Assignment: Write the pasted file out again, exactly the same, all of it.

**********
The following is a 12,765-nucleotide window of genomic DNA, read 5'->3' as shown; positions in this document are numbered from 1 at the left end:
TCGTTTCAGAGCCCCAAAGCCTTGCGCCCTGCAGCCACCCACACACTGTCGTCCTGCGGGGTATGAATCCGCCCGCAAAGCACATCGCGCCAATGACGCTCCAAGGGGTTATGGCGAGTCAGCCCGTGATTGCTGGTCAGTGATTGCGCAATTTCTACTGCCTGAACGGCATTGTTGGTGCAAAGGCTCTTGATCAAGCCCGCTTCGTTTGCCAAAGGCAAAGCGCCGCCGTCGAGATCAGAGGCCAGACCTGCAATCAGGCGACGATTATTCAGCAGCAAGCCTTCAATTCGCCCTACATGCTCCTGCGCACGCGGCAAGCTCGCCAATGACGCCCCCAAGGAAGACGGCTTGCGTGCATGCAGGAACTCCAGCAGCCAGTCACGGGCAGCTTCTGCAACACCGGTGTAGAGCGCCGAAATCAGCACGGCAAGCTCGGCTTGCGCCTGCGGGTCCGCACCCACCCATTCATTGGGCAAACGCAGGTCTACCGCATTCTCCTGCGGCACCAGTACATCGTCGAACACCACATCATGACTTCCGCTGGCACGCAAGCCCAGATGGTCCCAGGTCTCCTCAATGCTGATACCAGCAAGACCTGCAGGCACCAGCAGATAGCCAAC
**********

The following is a 12,765-nucleotide window of genomic DNA, read 5'->3' as shown; positions in this document are numbered from 1 at the left end:
TCGTTTCAGAGCCCCAAAGCCTTGCGCCCTGCAGCCACCCACACACTGTCGTCCTGCGGGGTATGAATCCGCCCGCAAAGCACATCGCGCCAATGACGCTCCAAGGGGTTATGGCGAGTCAGCCCGTGATTGCTGGTCAGTGATTGCGCAATTTCTACTGCCTGAACGGCATTGTTGGTGCAAAGGCTCTTGATCAAGCCCGCTTCGTTTGCCAAAGGCAAAGCGCCGCCGTCGAGATCAGAGGCCAGACCTGCAATCAGGCGACGATTATTCAGCAGCAAGCCTTCAATTCGCCCTACATGCTCCTGCGCACGCGGCAAGCTCGCCAATGACGCCCCCAAGGAAGACGGCTTGCGTGCATGCAGGAACTCCAGCAGCCAGTCACGGGCAGCTTCTGCAACACCGGTGTAGAGCGCCGAAATCAGCACGGCAAGCTCGGCTTGCGCCTGCGGGTCCGCACCCACCCATTCATTGGGCAAACGCAGGTCTACCGCATTCTCCTGCGGCACCAGTACATCGTCGAACACCACATCATGACTTCCGCTGGCACGCAAGCCCAGATGGTCCCAGGTCTCCTCAATGCTGATACCAGCAAGACCTGCAGGCACCAGCAGATAGCCAAC